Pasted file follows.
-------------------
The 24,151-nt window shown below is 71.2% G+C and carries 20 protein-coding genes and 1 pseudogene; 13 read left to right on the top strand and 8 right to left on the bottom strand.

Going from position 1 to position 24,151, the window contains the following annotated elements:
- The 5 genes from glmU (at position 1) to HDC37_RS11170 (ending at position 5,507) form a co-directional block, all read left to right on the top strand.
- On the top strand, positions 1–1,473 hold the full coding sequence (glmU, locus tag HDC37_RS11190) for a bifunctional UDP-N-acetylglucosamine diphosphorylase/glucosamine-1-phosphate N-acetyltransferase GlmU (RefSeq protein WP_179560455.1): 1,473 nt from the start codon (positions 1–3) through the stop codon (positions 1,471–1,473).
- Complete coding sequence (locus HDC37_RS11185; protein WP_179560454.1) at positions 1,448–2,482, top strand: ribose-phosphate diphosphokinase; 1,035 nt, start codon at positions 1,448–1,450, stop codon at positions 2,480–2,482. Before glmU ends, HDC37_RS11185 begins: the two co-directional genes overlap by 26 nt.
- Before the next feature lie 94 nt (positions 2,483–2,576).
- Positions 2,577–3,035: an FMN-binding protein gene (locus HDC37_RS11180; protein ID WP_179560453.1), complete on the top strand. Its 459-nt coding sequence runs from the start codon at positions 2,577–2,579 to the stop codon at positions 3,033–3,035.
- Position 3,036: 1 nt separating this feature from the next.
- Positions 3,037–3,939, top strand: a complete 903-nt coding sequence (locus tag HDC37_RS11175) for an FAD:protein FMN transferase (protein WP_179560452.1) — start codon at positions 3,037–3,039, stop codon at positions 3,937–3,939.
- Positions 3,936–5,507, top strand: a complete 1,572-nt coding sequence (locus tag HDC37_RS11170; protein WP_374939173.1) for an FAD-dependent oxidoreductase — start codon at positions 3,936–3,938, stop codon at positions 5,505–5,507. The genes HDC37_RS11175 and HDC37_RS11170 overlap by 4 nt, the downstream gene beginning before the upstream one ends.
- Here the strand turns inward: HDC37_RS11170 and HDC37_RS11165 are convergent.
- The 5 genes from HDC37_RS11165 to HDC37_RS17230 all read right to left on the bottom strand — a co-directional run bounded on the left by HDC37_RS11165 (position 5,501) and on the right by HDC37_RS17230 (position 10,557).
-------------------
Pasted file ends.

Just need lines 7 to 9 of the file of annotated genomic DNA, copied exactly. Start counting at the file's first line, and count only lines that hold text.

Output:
- Positions 2,577–3,035: an FMN-binding protein gene (locus HDC37_RS11180; protein ID WP_179560453.1), complete on the top strand. Its 459-nt coding sequence runs from the start codon at positions 2,577–2,579 to the stop codon at positions 3,033–3,035.
- Position 3,036: 1 nt separating this feature from the next.
- Positions 3,037–3,939, top strand: a complete 903-nt coding sequence (locus tag HDC37_RS11175) for an FAD:protein FMN transferase (protein WP_179560452.1) — start codon at positions 3,037–3,039, stop codon at positions 3,937–3,939.